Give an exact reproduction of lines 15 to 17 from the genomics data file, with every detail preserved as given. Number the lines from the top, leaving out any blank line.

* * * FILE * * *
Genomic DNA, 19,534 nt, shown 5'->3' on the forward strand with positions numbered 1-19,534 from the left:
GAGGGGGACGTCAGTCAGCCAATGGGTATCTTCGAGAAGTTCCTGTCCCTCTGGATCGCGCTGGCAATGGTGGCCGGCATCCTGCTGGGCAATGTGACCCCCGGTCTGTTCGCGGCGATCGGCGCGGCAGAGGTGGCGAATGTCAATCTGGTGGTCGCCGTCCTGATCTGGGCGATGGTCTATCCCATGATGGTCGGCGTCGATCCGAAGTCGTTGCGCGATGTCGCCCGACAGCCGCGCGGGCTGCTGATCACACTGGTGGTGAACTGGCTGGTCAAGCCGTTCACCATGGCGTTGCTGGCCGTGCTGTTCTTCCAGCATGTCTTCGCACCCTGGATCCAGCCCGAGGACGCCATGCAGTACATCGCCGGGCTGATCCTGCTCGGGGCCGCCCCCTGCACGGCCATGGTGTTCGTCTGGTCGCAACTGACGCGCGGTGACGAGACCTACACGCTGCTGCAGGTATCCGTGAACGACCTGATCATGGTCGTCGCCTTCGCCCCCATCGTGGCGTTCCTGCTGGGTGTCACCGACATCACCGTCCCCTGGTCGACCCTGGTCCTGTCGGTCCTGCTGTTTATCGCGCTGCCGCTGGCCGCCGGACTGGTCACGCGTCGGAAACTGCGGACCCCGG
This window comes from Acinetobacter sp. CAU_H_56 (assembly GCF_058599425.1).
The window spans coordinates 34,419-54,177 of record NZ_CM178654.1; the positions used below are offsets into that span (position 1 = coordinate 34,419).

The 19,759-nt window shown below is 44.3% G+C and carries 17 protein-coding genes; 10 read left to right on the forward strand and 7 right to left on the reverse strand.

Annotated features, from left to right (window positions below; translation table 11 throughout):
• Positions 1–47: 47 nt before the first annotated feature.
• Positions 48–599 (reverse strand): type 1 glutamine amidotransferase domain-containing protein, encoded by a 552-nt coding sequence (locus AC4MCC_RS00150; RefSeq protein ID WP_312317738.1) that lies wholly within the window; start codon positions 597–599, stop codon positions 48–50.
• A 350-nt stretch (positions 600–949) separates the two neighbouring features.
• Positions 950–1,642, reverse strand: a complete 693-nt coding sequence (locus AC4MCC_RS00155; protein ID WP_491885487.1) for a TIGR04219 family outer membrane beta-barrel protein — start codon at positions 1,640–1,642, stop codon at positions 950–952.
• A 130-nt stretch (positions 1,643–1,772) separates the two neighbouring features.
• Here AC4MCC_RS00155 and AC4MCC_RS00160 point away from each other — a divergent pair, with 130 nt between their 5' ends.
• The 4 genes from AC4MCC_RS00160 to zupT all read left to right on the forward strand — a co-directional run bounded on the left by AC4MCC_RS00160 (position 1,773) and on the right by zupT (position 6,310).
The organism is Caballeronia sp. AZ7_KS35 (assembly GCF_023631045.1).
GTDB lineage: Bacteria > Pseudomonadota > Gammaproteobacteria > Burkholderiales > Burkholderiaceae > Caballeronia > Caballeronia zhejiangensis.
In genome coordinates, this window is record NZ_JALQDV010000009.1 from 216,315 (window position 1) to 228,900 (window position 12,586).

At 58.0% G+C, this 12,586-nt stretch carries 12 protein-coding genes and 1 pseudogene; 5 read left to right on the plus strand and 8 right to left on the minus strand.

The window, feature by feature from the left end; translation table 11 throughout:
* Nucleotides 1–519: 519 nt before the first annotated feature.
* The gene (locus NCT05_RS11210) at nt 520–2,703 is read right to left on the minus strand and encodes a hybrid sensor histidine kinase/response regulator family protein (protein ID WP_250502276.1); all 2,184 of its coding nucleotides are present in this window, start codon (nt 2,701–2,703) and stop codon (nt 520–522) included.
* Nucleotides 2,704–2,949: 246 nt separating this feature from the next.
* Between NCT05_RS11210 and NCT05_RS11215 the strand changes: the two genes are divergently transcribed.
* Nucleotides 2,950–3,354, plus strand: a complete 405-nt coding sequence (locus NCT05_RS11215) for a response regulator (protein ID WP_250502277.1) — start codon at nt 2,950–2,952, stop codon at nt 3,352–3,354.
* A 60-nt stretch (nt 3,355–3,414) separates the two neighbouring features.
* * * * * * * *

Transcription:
GTDB lineage: Bacteria > Pseudomonadota > Gammaproteobacteria > Burkholderiales > Burkholderiaceae > Caballeronia > Caballeronia zhejiangensis.
In genome coordinates, this window is record NZ_JALQDV010000009.1 from 216,315 (window position 1) to 228,900 (window position 12,586).

At 58.0% G+C, this 12,586-nt stretch carries 12 protein-coding genes and 1 pseudogene; 5 read left to right on the plus strand and 8 right to left on the minus strand.